Now that Atlus is re-releasing Devil Summoner 2: Raidou Kuzunoha vs. King Abaddon on PSN later this week, I can finally put my PS2 to bed.
A sequel to a mediocre game which sported a super-long, unwieldy name, Devil Summoner 2 was overlooked by nearly everyone when it released for the PS2 well into the PS3’s lifecycle. But this sleeper from the creators of Persona is tops in my book, as you can glean from my writer’s bio.
So allow me to wax for a moment about how outstanding it is. For one, the systems were pitch-perfect. The action-oriented battling was so varied—with all the pagan demons and goddesses you summoned to fight alongside you—that I never grew bored in whatever ludicrous number of hours I dumped into it. Also, the game utilizes Atlus’s bread-and-butter fusion system, also found in the Persona games, which allows you to trade two unhelpful sidekicks for one awesome one.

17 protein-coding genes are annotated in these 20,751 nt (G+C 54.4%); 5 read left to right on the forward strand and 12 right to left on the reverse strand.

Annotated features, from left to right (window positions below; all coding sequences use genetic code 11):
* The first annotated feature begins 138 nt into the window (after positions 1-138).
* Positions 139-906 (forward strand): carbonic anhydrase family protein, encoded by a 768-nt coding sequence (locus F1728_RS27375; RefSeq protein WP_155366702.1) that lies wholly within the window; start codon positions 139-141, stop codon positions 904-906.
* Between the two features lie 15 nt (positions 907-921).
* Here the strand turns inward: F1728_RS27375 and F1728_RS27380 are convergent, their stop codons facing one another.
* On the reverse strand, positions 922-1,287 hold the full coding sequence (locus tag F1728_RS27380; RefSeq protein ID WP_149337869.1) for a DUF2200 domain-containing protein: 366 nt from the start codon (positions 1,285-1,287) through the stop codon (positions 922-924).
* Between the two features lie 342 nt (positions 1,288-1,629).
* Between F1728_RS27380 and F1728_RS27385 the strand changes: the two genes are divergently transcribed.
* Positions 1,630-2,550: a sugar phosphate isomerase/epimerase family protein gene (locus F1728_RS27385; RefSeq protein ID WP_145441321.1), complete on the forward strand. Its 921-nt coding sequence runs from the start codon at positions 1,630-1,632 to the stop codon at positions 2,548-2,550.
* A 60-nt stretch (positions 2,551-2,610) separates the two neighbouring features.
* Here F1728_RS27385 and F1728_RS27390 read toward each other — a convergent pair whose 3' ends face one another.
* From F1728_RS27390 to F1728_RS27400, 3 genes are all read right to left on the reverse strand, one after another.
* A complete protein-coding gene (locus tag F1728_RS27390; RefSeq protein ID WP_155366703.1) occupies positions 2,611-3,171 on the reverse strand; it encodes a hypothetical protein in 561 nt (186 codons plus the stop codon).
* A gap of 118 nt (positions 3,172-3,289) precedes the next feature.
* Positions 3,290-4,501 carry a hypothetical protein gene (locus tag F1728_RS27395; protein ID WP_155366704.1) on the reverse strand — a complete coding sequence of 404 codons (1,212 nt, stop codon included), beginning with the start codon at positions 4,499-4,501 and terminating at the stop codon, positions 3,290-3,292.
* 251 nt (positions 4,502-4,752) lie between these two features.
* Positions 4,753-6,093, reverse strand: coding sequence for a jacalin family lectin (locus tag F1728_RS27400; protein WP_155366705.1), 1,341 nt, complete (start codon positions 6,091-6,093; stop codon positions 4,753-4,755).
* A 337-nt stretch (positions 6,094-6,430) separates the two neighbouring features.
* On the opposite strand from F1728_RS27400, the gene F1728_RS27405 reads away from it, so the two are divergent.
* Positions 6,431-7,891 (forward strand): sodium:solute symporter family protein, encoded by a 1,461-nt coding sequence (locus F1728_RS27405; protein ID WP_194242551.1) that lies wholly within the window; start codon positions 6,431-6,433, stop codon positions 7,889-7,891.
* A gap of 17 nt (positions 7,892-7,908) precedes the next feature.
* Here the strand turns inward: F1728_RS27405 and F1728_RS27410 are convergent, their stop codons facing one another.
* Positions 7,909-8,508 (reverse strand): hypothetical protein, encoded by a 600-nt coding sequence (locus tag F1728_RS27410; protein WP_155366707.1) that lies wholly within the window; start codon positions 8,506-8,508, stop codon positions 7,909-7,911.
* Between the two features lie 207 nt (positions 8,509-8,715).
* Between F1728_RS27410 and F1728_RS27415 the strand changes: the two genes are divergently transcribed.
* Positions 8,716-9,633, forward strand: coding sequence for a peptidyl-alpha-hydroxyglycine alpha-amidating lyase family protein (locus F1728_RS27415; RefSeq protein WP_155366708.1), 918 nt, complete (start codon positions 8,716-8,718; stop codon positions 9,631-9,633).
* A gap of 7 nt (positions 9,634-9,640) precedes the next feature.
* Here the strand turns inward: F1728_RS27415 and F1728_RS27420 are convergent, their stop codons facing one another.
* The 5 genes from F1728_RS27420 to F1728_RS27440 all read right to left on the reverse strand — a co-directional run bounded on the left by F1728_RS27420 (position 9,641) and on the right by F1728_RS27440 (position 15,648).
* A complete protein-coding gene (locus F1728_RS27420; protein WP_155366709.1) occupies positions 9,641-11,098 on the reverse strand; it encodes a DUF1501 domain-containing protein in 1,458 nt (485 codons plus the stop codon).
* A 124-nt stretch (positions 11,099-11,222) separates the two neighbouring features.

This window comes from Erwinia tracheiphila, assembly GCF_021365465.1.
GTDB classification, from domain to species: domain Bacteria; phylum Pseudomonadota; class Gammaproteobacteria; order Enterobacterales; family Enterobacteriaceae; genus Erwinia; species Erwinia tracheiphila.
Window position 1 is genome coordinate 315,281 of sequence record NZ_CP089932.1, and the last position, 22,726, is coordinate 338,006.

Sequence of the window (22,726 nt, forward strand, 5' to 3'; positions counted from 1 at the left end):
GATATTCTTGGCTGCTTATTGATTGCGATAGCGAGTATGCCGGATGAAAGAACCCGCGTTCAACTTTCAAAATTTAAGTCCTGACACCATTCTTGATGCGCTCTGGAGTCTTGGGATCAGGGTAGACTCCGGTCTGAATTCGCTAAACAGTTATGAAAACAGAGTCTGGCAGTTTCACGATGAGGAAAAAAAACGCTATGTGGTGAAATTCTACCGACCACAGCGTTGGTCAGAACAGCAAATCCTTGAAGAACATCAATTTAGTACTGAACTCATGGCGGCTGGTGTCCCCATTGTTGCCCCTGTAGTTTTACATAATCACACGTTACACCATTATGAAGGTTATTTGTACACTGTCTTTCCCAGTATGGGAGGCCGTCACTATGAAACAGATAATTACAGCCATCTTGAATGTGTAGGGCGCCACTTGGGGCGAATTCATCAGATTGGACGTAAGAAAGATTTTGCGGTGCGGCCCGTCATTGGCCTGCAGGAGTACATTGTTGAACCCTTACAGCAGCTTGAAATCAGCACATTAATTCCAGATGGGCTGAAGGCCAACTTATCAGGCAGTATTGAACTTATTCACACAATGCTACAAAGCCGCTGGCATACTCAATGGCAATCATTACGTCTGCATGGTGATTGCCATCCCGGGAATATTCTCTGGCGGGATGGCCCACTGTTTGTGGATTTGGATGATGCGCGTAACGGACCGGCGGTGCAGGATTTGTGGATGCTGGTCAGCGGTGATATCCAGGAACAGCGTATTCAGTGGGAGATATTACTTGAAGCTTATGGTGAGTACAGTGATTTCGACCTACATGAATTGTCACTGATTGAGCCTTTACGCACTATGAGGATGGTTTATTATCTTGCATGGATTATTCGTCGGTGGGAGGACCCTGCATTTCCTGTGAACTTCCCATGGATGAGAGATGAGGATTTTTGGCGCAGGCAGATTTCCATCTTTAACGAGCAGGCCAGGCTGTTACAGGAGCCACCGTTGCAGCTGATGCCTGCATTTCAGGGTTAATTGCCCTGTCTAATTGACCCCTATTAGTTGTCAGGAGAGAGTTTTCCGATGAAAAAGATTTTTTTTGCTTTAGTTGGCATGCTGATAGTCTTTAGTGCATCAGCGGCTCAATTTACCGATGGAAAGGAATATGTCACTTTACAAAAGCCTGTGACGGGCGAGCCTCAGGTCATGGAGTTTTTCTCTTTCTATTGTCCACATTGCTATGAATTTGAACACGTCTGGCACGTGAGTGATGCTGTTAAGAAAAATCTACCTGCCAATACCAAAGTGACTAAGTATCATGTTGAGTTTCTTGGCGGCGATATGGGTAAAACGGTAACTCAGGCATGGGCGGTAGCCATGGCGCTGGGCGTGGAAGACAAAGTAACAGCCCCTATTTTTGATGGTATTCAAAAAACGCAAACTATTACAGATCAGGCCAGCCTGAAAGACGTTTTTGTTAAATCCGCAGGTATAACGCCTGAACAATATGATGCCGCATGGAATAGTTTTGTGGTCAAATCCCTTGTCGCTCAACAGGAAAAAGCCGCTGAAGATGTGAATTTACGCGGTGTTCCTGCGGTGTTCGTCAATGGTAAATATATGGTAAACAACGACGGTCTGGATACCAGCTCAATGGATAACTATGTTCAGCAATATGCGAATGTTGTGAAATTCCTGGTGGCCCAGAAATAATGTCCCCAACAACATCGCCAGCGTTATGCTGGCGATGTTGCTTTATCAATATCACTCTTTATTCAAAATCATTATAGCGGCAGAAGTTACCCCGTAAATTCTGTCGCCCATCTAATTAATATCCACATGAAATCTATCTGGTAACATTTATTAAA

But what really surprised and impressed me was the storytelling—a period piece set in a rapidly Westernizing Tokyo about how modernization was causing a brooding, toxic depression among the people of Japan. The game’s surreality brought to mind Alejandro Jodorowsky’s El Topo, diverging into the story of a tribe of freaks who had been exiled to a cave in a mountainside for their hideous appearance.
There is one negative with buying this digitally though: you don’t get the detective-pixie plushie that came bundled with each retail copy. But that will forever be immortalized in my closet.